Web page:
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Global Public Policy

Congress asks Treasury for relief for CMBS borrowers

June 25, 2020

Bipartisan members of Congress have requested a relief plan for commercial mortgage-backed securities (CMBS) borrowers and the impacted commercial real estate sector. Through no fault of their own, CRE businesses have experienced a significant drop in revenue due to COVID-19-related government-mandated closures.

As a result of an ICSC alert, where our members generated more than 1,100 emails to their representatives, more than 100 representatives signed onto a letter requesting that Treasury Secretary Steven Mnuchin and Federal Reserve Chair Jerome Powell take steps to protect the $540 billion CMBS market, which is at risk of collapsing. Such a development would result in significant job losses in an already fragile economy.

“Due to unexpected loss of revenue and rent, many shopping center owners are facing the challenge of paying debt obligations with impaired cash flow,” said ICSC president and CEO Tom McGee. “Without federal liquidity assistance, we are looking at unnecessary damage to financial markets, increased unemployment and irreparable harm to communities across the country. Industries with CMBS debt have a particular challenge in that loan covenants are governed by multiparty state law contracts, which typically prohibit additional indebtedness, barring borrowers from turning to banks for help.”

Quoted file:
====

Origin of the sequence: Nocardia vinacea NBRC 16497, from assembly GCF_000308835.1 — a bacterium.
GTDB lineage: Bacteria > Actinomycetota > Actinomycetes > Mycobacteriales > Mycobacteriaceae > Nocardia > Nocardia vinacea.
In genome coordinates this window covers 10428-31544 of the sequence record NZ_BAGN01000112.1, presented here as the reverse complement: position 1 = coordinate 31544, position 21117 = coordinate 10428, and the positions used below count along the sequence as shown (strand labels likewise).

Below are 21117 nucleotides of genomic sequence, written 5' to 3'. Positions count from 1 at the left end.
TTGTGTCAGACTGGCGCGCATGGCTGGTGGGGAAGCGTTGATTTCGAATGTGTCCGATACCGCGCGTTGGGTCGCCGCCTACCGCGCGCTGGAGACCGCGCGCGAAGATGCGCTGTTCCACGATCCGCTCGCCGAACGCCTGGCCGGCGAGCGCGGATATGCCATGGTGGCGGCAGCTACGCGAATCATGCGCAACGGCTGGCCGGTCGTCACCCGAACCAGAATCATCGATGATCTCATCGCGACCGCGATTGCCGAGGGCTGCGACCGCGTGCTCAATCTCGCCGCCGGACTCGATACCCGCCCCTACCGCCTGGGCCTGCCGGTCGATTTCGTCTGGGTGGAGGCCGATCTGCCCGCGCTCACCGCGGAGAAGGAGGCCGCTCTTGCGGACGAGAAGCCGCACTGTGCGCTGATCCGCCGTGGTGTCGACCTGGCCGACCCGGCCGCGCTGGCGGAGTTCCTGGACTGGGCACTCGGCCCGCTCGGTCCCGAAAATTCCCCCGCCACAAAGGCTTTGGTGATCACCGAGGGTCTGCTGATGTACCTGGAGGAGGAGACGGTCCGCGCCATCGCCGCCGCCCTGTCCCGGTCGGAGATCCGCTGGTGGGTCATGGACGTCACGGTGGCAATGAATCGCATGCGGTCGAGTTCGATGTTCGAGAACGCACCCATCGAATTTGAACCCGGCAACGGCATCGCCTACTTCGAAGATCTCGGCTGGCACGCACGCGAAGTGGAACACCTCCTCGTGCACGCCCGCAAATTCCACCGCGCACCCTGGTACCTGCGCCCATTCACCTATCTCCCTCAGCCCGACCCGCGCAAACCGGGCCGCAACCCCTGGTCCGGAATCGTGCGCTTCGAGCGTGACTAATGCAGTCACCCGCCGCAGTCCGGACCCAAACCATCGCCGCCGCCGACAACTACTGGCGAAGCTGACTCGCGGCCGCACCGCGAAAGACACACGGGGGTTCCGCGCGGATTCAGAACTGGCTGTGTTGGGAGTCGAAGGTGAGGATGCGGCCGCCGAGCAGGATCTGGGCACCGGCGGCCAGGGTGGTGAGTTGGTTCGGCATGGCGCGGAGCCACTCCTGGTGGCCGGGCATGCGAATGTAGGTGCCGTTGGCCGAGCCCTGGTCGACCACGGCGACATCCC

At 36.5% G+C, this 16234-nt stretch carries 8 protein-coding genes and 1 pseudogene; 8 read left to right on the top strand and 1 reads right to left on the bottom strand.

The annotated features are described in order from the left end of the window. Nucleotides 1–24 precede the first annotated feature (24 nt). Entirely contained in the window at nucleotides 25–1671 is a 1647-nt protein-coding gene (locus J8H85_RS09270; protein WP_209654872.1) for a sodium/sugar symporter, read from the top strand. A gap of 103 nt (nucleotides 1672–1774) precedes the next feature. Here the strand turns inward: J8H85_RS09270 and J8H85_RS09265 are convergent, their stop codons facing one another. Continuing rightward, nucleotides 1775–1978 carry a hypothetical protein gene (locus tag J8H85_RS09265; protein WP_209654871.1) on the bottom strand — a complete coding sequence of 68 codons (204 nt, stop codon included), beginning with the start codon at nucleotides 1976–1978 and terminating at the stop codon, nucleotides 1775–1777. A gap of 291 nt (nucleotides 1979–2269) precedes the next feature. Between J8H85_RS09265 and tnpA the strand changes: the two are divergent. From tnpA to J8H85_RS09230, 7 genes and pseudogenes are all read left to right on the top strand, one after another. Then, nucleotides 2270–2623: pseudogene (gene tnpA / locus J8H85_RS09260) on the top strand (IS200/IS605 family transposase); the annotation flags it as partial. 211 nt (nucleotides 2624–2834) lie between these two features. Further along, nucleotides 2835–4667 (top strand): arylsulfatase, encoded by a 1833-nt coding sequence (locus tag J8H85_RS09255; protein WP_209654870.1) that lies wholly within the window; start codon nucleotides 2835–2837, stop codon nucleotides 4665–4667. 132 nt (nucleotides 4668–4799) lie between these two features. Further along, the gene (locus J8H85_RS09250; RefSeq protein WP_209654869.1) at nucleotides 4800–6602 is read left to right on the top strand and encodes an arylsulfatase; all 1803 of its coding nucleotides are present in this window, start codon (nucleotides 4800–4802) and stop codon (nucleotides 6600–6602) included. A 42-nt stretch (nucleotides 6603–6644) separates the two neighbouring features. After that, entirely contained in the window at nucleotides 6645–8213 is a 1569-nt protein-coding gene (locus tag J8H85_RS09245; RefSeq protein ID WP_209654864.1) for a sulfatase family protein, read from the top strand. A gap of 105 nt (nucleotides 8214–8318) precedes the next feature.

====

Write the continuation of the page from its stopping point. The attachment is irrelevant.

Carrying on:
Federal response programs, including the soon-to-be operational Main Street Lending Program, are designed to benefit businesses, but those programs do not help CMBS borrowers (or real estate owners who are currently ineligible for MSL loans), as servicers have limited contractual flexibility to modify loans, the letter to Congress notes.

“CMBS borrowers are tied to a different set of rules than typical borrowers, and they need relief during this time, as well,” McGee said. “These shopping center properties are an integral part of local communities and provide hundreds of millions of dollars in tax revenues, as well as one in four jobs, that are at stake if help is not provided.”